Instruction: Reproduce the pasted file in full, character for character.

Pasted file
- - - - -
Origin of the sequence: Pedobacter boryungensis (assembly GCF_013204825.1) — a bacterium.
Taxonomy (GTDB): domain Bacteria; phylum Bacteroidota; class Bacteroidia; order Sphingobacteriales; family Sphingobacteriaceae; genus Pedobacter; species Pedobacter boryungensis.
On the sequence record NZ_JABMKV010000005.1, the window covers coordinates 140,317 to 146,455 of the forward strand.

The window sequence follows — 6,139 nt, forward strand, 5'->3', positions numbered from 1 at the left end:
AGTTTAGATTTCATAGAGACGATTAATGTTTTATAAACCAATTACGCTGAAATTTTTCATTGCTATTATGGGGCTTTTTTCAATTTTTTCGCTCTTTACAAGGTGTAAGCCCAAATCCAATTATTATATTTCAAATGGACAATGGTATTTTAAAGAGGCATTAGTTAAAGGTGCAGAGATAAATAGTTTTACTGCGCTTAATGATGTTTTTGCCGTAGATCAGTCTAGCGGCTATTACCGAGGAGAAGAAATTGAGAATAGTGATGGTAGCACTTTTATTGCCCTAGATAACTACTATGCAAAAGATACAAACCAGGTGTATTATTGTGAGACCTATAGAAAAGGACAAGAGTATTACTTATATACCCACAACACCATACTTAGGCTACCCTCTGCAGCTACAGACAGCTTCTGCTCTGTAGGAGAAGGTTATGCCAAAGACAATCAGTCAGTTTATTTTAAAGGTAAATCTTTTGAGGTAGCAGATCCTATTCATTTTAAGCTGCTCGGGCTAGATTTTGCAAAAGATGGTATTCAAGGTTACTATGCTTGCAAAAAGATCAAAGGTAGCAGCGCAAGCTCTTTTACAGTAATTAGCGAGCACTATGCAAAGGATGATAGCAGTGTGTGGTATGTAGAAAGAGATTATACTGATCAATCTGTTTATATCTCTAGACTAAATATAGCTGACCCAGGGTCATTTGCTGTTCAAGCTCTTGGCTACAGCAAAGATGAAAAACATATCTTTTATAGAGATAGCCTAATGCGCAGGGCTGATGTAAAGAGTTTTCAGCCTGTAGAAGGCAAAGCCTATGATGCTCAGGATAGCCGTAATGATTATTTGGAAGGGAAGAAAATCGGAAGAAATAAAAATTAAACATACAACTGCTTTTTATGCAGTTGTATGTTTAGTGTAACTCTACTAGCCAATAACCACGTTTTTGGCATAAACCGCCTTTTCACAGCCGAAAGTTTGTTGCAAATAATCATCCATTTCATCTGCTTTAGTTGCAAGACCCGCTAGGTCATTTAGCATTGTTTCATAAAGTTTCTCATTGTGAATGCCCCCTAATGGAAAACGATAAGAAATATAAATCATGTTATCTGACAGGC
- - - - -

Origin of the sequence: Pedobacter boryungensis (assembly GCF_013204825.1) — a bacterium.
Taxonomy (GTDB): domain Bacteria; phylum Bacteroidota; class Bacteroidia; order Sphingobacteriales; family Sphingobacteriaceae; genus Pedobacter; species Pedobacter boryungensis.
On the sequence record NZ_JABMKV010000005.1, the window covers coordinates 140,317 to 146,455 of the forward strand.

The window sequence follows — 6,139 nt, forward strand, 5'->3', positions numbered from 1 at the left end:
AGTTTAGATTTCATAGAGACGATTAATGTTTTATAAACCAATTACGCTGAAATTTTTCATTGCTATTATGGGGCTTTTTTCAATTTTTTCGCTCTTTACAAGGTGTAAGCCCAAATCCAATTATTATATTTCAAATGGACAATGGTATTTTAAAGAGGCATTAGTTAAAGGTGCAGAGATAAATAGTTTTACTGCGCTTAATGATGTTTTTGCCGTAGATCAGTCTAGCGGCTATTACCGAGGAGAAGAAATTGAGAATAGTGATGGTAGCACTTTTATTGCCCTAGATAACTACTATGCAAAAGATACAAACCAGGTGTATTATTGTGAGACCTATAGAAAAGGACAAGAGTATTACTTATATACCCACAACACCATACTTAGGCTACCCTCTGCAGCTACAGACAGCTTCTGCTCTGTAGGAGAAGGTTATGCCAAAGACAATCAGTCAGTTTATTTTAAAGGTAAATCTTTTGAGGTAGCAGATCCTATTCATTTTAAGCTGCTCGGGCTAGATTTTGCAAAAGATGGTATTCAAGGTTACTATGCTTGCAAAAAGATCAAAGGTAGCAGCGCAAGCTCTTTTACAGTAATTAGCGAGCACTATGCAAAGGATGATAGCAGTGTGTGGTATGTAGAAAGAGATTATACTGATCAATCTGTTTATATCTCTAGACTAAATATAGCTGACCCAGGGTCATTTGCTGTTCAAGCTCTTGGCTACAGCAAAGATGAAAAACATATCTTTTATAGAGATAGCCTAATGCGCAGGGCTGATGTAAAGAGTTTTCAGCCTGTAGAAGGCAAAGCCTATGATGCTCAGGATAGCCGTAATGATTATTTGGAAGGGAAGAAAATCGGAAGAAATAAAAATTAAACATACAACTGCTTTTTATGCAGTTGTATGTTTAGTGTAACTCTACTAGCCAATAACCACGTTTTTGGCATAAACCGCCTTTTCACAGCCGAAAGTTTGTTGCAAATAATCATCCATTTCATCTGCTTTAGTTGCAAGACCCGCTAGGTCATTTAGCATTGTTTCATAAAGTTTCTCATTGTGAATGCCCCCTAATGGAAAACGATAAGAAATATAAATCATGTTATCTGACAGGC